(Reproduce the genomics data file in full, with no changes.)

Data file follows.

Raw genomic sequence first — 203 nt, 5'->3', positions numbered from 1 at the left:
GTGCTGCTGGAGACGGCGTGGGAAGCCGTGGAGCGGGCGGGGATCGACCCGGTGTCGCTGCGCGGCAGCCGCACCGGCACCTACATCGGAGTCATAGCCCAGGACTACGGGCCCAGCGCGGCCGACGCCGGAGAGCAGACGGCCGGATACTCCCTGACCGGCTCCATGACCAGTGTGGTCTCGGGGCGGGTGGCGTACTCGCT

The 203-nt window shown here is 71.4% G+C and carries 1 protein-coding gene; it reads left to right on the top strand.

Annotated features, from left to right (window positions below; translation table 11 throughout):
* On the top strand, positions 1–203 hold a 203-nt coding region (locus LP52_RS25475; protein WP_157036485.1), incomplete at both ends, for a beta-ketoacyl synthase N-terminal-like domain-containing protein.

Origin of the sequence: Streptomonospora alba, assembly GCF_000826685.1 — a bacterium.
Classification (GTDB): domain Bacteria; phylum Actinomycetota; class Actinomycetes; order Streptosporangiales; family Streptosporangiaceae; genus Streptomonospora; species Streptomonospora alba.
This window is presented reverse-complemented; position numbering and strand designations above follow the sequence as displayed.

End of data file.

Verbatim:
Raw genomic sequence first — 203 nt, 5'->3', positions numbered from 1 at the left:
GTGCTGCTGGAGACGGCGTGGGAAGCCGTGGAGCGGGCGGGGATCGACCCGGTGTCGCTGCGCGGCAGCCGCACCGGCACCTACATCGGAGTCATAGCCCAGGACTACGGGCCCAGCGCGGCCGACGCCGGAGAGCAGACGGCCGGATACTCCCTGACCGGCTCCATGACCAGTGTGGTCTCGGGGCGGGTGGCGTACTCGCT

The 203-nt window shown here is 71.4% G+C and carries 1 protein-coding gene; it reads left to right on the top strand.

Annotated features, from left to right (window positions below; translation table 11 throughout):
* On the top strand, positions 1–203 hold a 203-nt coding region (locus LP52_RS25475; protein WP_157036485.1), incomplete at both ends, for a beta-ketoacyl synthase N-terminal-like domain-containing protein.

Origin of the sequence: Streptomonospora alba, assembly GCF_000826685.1 — a bacterium.
Classification (GTDB): domain Bacteria; phylum Actinomycetota; class Actinomycetes; order Streptosporangiales; family Streptosporangiaceae; genus Streptomonospora; species Streptomonospora alba.
This window is presented reverse-complemented; position numbering and strand designations above follow the sequence as displayed.